• Visualcomplexity keeps adding new projects. Some new favorites are Essence of Rabbit (by our Berlin friends at Pictoplasma) and Font 004 - Community by Marian Bantjes. Interesting to see that Visualcomplexity is including projects that don’t fit a strict infoviz focus. If you haven’t checked in for a while then take a look and consider subscribing to their RSS feed. It’s well worth it.

Photos and video of the Generator.x tour should go online in the next few days.


Barcelona is always a nice place to be, but the upcoming second week in May may hold particular interest to creatives working with digital media. The reason is the OFFF festival for "Post-Digital Creation Culture". Now in its fifth year, OFFF has moved away from its Flash-oriented roots and embraced the full spectrum of experimental digital work. According to the festival site, OFFF is exploring “software aesthetics and new languages for interactive and visual expression.”

The festival’s biggest pull is probably the presentations by a core of well-known creatives, with names like Kyle Cooper, Weworkforthem, Nando Costa and many more. This year the list is also conspicuously full of names from the computational design and generative art fields: Ben Fry, Golan Levin, Casey Reas, Marcos Weskamp, Zach Lieberman etc. It’s an interesting mix, and while the actual program of events hasn’t been announced yet there are sure to be some good presentations.

A special partner event of OFFF is the EXTEND: Advanced Processing Workshop. Co-produced by OFFF and Hangar (an art centre for the audiovisual arts), the one-week EXTEND workshop will be led by Ben Fry, Casey Reaz, Zachary Lieberman and Marius Watz. The workshop is intended for artists and designers who already know how to code, but who would like to experiment with new topics, learn how to extend the Processing tool itself or just play around in a constructive environment.

The workshop fee is set at a low EUR 50, so it should be accessible to freelancers without design agencies who can bankroll them. The number of places are limited, however. To be accepted, applicants must submit a personal biography and a description of previous experience with Processing.

Application deadline is 21 April. See the following call for more information.

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Ben Fry: Haplotype map in Nature

Cover of Nature

An image from Ben Fry’s Haplotype blocks visualization of genome data (a version of which is in the Generator.x show) adorns the cover of the 27 Oct issue of Nature. That gives Ben the rare honor of having been featured by both the Whitney and Nature (institutions of respectively art and science) within a short time span. Congratulations, Ben. (via user “postpop” on the Processing forums).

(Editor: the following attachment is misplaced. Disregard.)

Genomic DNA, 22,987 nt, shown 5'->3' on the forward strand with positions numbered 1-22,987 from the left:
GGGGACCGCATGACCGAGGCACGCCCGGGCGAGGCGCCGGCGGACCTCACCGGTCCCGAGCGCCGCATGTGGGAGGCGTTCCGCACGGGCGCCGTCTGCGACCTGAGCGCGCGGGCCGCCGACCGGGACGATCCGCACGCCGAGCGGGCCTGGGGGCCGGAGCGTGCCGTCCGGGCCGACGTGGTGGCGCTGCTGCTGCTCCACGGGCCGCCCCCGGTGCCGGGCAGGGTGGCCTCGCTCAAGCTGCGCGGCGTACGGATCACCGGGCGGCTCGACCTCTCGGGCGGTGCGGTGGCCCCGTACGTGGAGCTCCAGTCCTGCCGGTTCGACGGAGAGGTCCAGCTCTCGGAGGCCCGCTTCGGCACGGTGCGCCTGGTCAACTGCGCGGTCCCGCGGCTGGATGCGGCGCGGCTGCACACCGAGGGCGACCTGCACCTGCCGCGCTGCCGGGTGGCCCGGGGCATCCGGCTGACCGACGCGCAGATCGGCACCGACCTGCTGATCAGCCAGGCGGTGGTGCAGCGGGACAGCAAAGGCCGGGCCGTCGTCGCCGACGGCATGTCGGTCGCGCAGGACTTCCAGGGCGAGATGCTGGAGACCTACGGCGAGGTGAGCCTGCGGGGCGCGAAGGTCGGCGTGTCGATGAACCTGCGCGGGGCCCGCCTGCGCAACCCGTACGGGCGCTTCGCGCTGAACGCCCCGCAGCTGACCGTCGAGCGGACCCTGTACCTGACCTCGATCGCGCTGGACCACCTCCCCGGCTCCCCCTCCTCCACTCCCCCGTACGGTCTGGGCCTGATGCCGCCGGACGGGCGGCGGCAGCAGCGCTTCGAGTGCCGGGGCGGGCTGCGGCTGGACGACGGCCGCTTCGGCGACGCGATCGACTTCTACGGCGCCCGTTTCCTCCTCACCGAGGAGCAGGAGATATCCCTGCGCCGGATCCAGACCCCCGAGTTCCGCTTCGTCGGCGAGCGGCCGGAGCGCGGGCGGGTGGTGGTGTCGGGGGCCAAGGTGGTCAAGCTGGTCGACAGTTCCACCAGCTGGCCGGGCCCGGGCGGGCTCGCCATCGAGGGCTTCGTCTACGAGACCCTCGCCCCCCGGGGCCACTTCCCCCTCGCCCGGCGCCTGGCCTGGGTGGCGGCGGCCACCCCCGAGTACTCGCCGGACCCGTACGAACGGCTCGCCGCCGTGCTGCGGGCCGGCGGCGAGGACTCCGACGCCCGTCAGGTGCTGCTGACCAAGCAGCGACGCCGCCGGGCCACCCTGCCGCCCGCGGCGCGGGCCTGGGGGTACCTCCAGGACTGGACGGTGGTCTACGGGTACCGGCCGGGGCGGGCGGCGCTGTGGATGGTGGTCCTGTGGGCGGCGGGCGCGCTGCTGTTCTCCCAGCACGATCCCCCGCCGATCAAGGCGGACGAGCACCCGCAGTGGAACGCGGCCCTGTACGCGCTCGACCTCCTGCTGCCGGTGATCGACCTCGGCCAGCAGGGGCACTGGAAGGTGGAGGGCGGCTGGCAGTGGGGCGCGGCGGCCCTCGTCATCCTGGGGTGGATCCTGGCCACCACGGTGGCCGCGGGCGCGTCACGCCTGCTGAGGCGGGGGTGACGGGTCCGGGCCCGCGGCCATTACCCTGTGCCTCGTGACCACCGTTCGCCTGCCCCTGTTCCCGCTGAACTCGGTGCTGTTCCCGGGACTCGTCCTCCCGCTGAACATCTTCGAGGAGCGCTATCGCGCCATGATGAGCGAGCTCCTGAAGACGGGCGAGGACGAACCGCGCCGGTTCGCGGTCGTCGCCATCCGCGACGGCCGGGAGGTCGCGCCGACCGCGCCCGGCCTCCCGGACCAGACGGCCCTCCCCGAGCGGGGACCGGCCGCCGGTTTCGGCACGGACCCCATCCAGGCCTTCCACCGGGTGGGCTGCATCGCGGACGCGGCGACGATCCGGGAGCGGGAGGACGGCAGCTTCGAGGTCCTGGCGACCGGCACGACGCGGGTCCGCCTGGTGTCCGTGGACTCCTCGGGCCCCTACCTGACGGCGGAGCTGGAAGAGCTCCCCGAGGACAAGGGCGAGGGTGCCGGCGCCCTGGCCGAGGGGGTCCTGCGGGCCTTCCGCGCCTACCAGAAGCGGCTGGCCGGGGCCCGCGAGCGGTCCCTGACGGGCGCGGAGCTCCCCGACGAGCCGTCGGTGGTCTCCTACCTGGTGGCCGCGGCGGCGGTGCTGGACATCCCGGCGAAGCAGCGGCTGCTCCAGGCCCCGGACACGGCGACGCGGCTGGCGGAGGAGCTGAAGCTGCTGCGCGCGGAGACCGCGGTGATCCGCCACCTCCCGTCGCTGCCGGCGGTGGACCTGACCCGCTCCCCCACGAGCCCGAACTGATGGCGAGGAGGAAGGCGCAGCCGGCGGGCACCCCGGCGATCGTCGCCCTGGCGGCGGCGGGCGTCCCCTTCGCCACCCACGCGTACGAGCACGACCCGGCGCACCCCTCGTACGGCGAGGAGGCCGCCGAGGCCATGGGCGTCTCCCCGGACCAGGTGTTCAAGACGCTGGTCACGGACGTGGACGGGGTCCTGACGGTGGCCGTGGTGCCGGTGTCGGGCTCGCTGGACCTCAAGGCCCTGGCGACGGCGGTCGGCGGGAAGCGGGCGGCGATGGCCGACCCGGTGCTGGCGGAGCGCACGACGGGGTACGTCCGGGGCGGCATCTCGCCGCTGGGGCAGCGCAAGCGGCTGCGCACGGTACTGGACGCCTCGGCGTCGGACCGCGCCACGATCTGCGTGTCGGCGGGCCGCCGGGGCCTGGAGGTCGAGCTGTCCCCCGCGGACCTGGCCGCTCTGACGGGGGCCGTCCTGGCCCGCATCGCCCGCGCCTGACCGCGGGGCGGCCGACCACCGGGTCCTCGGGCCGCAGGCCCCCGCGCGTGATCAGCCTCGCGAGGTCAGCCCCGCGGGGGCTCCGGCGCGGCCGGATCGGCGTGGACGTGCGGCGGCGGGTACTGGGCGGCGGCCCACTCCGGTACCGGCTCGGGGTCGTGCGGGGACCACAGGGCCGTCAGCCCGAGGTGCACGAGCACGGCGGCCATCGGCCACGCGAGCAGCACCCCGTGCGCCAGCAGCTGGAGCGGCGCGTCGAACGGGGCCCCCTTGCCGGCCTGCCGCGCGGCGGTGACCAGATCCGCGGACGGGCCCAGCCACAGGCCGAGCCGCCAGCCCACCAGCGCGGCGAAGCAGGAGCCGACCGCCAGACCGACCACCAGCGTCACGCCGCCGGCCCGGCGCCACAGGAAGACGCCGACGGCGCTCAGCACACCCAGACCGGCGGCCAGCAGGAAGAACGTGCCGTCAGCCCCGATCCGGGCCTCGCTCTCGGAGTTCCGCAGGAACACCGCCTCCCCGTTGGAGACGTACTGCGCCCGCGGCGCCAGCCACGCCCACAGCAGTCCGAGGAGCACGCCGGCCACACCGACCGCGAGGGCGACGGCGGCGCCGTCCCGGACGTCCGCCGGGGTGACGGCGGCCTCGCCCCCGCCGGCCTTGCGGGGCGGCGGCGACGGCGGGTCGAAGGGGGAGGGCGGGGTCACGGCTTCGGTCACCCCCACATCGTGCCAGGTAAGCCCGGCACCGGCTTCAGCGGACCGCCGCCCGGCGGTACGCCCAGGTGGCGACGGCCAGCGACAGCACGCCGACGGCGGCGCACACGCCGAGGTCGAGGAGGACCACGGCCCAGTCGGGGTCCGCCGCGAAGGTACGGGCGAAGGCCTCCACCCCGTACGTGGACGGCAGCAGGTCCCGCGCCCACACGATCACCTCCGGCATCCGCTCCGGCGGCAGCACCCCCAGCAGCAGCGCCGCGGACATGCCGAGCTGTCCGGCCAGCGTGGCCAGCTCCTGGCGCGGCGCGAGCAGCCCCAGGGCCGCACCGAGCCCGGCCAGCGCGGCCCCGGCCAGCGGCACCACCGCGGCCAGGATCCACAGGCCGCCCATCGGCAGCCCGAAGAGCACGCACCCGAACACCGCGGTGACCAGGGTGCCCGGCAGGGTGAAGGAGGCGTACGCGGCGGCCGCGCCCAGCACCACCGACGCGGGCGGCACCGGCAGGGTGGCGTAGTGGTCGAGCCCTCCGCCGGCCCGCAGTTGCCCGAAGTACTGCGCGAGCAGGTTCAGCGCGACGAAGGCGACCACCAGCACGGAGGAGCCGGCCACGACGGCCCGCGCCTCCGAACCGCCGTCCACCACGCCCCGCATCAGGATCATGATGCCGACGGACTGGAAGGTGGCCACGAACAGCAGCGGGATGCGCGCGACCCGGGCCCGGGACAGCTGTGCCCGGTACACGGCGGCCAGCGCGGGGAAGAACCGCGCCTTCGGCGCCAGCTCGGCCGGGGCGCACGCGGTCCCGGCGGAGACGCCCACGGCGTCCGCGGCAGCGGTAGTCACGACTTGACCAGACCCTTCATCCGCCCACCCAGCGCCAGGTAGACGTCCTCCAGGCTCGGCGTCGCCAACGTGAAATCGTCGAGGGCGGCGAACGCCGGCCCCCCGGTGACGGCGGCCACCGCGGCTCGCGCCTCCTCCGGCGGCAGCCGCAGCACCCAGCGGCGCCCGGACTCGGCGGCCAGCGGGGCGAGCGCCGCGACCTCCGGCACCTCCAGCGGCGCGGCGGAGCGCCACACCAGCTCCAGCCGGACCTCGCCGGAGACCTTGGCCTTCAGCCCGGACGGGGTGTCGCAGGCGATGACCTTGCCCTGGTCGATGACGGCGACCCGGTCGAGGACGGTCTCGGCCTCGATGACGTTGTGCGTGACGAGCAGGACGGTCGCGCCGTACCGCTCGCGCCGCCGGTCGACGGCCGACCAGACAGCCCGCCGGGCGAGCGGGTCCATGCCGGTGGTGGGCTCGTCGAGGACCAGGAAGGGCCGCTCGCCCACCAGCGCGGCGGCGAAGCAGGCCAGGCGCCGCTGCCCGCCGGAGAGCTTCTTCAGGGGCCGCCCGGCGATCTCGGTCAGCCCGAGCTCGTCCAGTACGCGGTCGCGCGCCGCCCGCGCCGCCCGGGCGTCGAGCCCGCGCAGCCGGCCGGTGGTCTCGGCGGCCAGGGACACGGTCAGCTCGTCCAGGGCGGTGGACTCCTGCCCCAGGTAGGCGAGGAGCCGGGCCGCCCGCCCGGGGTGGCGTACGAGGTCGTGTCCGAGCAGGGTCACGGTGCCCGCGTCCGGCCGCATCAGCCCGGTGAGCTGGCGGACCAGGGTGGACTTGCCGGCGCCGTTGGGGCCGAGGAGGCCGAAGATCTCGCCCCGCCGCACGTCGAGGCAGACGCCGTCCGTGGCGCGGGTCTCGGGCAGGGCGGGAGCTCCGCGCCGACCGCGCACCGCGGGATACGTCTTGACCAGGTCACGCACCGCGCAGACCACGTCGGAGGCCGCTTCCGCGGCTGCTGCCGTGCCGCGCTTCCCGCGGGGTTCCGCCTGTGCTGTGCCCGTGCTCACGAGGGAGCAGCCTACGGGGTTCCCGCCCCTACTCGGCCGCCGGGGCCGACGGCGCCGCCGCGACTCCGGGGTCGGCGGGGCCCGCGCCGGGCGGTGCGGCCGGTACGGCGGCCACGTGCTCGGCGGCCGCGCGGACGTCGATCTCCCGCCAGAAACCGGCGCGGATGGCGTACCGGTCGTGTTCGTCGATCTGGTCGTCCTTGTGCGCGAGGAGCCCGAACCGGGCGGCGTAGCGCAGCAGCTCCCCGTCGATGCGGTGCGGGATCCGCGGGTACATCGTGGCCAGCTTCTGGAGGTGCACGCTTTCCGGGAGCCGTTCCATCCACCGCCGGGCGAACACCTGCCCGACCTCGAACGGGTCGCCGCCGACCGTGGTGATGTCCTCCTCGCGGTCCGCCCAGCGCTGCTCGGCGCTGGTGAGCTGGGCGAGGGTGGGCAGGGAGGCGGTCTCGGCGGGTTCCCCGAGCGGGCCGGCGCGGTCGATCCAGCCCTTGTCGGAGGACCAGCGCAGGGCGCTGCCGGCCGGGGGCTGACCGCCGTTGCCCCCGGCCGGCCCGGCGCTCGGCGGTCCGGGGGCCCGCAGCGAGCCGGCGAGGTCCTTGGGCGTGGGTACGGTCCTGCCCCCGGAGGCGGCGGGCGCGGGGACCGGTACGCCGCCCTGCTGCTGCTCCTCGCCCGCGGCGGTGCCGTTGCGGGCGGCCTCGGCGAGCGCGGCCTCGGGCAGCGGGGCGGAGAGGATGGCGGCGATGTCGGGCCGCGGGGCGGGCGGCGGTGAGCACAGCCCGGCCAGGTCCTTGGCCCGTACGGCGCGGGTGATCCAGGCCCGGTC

Somewhat unrelated (but not completely, since it deals with network models): Nature also has an article on small-world networks among dolphins. A small-world network is a network in which every node is connected to each other by a small number of connections. The term is often used to describe social networks, including the six degrees of separation principle.

So there you have it. Even dolphins are connected to Kevin Bacon.

Ben Fry: Isometric blocks

Ben Fry: Isometric blocks
SNP gene sequences

Ben Fry: Salary vs performance

Ben Fry: Salary vs performance
Baseball team expenditure

One should not increase, beyond what is necessary, the number of entities required to explain anything.

That is the lesson of Occam's Razor, the famous principle from reductionist science. It certainly should ring true to Ben Fry, who has made number sequences his field of aesthetic study. He developed his taste for data while at the Aesthetics & Computation Group at MIT, receiving his Ph.D. for a his dissertation on Computational information design. He currently works at the Broad Institute of MIT & Harvard on what he calls "genomic cartography", finding useful mappings of the genetic data.

Fry typically works by reducing the elements of the data set to their essential interactions. Once so reduced, he applies minor aesthetic constraints in order to make the data reveal its hidden structures. When compared to classic visualizations that rely on brute computational force and unreadable graphs, it is this light touch and clarity of approach that makes his works so appealing. Several of his projects (like Valence and Anemone) have already become classics of computational design.

While not committing to his role as artist, Fry continually crosses the art/science divide by exhibiting at places like the Whitney Biennial and the Ars Electronica. Some of his works have made cameo appearances in Hollywood feature films like “Minority Report” and “The Hulk”. Fry has also received considerable attention for co-founding the Processing project with Casey Reas. For that work they recently received a Golden Nica at Prix Ars Electronica 2005.

The Whitney Artport are currently having an online exhibition of Ben Fry. Users can interact with a selection of 4 works. Zipdecode and Distellamap have been shown in various incarnations before, while Salary vs performance is a new work looking at numbers in the world of baseball. All have been written (or re-written) in Processing for online viewing.

The Generator.x exhibition will contain two works on paper by Fry, one from his work on Haplotype structures and one of his Dismap visualizations of the execution structure of computer applications. Here, his pieces represent a direction in generative work where artists and designers concern themselves with data as a pure source of abstraction and complexity. This practice has been described by theorists like Manovich as “data art”, the art of data mapping.

Relevant links: